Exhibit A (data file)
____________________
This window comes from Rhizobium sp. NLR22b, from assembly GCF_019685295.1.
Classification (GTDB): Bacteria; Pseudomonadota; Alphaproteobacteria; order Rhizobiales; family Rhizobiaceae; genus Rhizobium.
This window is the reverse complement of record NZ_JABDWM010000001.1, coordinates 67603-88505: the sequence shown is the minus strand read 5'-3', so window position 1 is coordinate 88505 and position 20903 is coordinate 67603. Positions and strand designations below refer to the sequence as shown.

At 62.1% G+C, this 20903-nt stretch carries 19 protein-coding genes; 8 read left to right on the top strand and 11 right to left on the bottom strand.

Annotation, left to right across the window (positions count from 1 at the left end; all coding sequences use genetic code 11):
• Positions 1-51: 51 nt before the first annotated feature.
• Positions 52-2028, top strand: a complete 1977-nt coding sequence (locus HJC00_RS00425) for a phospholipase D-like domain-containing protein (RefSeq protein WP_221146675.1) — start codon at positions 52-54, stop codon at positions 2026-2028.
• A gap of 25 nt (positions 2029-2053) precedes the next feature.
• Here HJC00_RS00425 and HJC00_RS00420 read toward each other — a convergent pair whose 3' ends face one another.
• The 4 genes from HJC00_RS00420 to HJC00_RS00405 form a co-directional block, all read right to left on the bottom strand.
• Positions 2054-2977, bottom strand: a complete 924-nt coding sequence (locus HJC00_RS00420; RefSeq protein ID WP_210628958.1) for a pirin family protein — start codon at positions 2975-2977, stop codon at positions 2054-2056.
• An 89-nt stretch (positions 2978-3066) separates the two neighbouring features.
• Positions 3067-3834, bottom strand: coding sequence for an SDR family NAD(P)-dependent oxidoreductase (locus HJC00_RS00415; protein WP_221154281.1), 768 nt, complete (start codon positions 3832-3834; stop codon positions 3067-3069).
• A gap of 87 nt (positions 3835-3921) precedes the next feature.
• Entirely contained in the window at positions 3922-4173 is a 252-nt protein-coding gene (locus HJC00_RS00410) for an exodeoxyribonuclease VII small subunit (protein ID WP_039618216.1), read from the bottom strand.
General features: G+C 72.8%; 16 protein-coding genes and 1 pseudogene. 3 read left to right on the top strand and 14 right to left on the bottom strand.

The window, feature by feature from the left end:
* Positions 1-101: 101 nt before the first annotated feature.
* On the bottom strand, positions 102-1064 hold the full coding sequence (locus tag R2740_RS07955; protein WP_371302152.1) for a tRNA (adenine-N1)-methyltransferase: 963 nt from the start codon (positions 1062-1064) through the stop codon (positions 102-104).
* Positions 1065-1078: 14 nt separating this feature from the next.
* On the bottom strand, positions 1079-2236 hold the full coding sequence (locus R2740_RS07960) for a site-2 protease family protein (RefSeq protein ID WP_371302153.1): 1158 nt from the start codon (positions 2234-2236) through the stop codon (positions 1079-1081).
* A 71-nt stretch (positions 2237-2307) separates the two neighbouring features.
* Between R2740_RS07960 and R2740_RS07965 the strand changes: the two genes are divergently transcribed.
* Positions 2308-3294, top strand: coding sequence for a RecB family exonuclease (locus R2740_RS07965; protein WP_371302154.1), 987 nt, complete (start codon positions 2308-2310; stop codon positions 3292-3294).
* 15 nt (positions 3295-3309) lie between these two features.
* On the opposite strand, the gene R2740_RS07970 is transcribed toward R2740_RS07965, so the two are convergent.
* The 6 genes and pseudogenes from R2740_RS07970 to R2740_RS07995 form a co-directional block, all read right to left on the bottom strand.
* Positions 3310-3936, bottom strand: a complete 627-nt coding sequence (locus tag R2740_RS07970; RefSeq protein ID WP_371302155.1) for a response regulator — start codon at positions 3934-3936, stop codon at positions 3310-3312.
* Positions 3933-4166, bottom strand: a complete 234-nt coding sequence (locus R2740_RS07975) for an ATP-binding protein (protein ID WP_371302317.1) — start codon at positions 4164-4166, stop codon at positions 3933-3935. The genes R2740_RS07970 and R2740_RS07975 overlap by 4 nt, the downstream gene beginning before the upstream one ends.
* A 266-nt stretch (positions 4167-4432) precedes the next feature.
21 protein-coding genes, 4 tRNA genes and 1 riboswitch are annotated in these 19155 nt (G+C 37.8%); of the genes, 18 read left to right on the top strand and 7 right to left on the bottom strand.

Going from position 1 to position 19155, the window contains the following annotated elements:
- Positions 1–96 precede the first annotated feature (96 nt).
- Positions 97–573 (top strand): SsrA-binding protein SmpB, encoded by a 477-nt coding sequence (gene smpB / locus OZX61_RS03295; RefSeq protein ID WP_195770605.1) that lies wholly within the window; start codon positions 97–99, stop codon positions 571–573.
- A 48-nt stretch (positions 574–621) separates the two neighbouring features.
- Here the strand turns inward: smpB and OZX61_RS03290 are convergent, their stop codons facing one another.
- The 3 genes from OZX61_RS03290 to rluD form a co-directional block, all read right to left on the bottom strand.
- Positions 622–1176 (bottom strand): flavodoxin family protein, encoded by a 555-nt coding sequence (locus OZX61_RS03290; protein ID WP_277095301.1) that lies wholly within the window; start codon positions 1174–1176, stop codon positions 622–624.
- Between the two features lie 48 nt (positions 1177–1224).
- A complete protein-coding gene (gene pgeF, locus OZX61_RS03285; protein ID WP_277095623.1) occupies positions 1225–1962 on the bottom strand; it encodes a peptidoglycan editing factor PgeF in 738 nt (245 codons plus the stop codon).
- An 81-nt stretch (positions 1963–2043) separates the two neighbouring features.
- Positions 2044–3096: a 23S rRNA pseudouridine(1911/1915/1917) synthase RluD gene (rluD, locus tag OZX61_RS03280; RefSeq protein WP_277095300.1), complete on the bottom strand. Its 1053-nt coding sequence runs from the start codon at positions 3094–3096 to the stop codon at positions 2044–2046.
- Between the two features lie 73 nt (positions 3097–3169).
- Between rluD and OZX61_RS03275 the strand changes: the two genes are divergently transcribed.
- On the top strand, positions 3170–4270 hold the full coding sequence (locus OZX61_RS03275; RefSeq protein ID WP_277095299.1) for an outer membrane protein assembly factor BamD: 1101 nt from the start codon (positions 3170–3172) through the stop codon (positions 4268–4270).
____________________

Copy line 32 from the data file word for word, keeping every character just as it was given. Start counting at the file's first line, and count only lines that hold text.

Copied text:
Going from position 1 to position 19155, the window contains the following annotated elements: